and one that is duly appreciated. The 
spirit that prompted j’our effort in our 
! behalf is tliat heaven-boru charity so 
clearly taught by Christ and his tnuF- 
followers. 

Very respectfully. 

J. E. EDMONDS. 



Prefer thine own town 
other, and subscribe for 

ly- 

Pay for it in advance, and it sliall be 
well with thee thine. 



The Springfield Republican says: “In 
Great Britain the transaotious of the 
London Stock Exchange are 25 jier 
cent, le.ss than last year, and the hank 
clearing-house indicates a much smaller 
increase of clearances than usual. In 
Frwice the business accounts of the 
gretit bauk of the etnmtn’ shows a con'- 
siderable diminution in the discount of 
eomniereial hills and in loans, a fact 
harmonizing with and explaining in 
some measure the increase of specie in 
the vaults of the bauk. The Bank of 
Prussia shows a similar state ot affairs, 
though the change is not so marked. 
It is universally a year for paying debts 
and investigating as little as possible in 
business,” 



- The Rush toKan.sasand Colora- 
do. — The indications are that the rush 
to Kansas and Colorado will be greater 
than ever in 1874. 'The shortest way to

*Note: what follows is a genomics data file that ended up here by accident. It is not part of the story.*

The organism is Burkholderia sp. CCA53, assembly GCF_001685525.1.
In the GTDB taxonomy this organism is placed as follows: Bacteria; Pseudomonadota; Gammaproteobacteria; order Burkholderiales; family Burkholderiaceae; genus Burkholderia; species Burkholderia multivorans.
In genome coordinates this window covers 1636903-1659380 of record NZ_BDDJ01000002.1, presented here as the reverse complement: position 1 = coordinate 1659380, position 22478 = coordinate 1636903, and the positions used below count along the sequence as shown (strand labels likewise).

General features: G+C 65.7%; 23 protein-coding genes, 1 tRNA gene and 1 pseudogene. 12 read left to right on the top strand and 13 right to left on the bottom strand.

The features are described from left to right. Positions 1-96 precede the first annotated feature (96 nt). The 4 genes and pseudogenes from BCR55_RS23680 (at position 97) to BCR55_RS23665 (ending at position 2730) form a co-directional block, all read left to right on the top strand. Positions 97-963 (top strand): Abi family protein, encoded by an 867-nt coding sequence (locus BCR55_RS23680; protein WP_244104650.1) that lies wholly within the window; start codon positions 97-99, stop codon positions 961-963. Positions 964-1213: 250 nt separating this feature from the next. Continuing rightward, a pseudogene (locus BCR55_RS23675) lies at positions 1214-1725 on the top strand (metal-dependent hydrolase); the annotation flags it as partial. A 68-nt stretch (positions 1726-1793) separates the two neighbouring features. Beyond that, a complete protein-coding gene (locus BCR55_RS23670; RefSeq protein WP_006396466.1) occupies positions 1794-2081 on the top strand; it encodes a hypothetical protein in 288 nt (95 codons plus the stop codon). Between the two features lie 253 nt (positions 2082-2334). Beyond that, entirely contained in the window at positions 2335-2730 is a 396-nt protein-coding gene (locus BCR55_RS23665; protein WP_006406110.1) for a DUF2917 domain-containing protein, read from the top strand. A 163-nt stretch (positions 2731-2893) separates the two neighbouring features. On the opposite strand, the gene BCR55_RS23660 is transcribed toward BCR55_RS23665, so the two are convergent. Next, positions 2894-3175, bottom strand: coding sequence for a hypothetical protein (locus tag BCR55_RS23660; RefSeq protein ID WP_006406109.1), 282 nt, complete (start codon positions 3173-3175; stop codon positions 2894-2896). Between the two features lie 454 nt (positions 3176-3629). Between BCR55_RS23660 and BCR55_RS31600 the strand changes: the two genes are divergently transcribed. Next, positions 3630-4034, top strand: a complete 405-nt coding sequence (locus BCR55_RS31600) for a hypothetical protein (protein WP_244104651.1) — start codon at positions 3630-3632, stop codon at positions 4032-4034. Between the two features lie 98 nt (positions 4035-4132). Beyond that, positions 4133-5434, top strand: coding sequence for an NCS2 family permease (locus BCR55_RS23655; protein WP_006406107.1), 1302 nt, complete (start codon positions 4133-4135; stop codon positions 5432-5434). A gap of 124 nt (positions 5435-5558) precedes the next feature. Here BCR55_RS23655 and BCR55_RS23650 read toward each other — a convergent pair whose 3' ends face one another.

reach the far West is through St. Louis, 
the great Mississippi-Valley City, of 
over 450,000 inhabitauts and thence west 
over the St. Louis, Kansas City and 
Northern Short Line, which reches all 
the great land grants in the West, and 
runs six fast Express trains, two more 
than any other road, between the Mis- 
sissippi and Missouri Rivers. This 
road, in the last two years, has expend- 
ed over two million dollars, besides 
earnings, in extraordinary improvements 
ef roadway, in relaying its line with best 
quality ot new steel and iron rails, on 
broad new ties, and in passenger e juip- 
inents, having substitute i^or ordinary 
cars new reclining chair coaches, with 
every appliance for comfort and safety, 
being elegantly carpeted and fitted with 
dressing rooms, with toilet conveniences 
for ladies, geuticmau and families travel- 
ing with children, free of any extra 
charge. Any ticket agent sellingthrough 
tickets to the West will furnish tickets 
by this excellentroute through St. Louis, 
over the St. Louis, Kansas City and 
Northern Short Line, the bestand short- 
est to Kansas, Colorado. Nebraska, Cal- 
ifornia and the great AVest, it being the 
only line running through cars between 
St. Louis and Omaha. For map, circu- 
lars and time tables address either J 
F. McCarthy, Cincinnati, 0., or P. B 
Groat, St. Louis, AIo., either of whom 
will furnish any information desired. 



The curious library of the late AI. 
Lucicu de Rosney, father of the eminent 
Japanese scholar, was lately sold by 
auction in Paris. It was rich in fine, 
and above all, eccentric bindings, such 
as ill skins of cat. garnet colored and 
bluff; crocodile, mole, seal, fur of the 
Can,adiau black wolf, royal tiger, otter,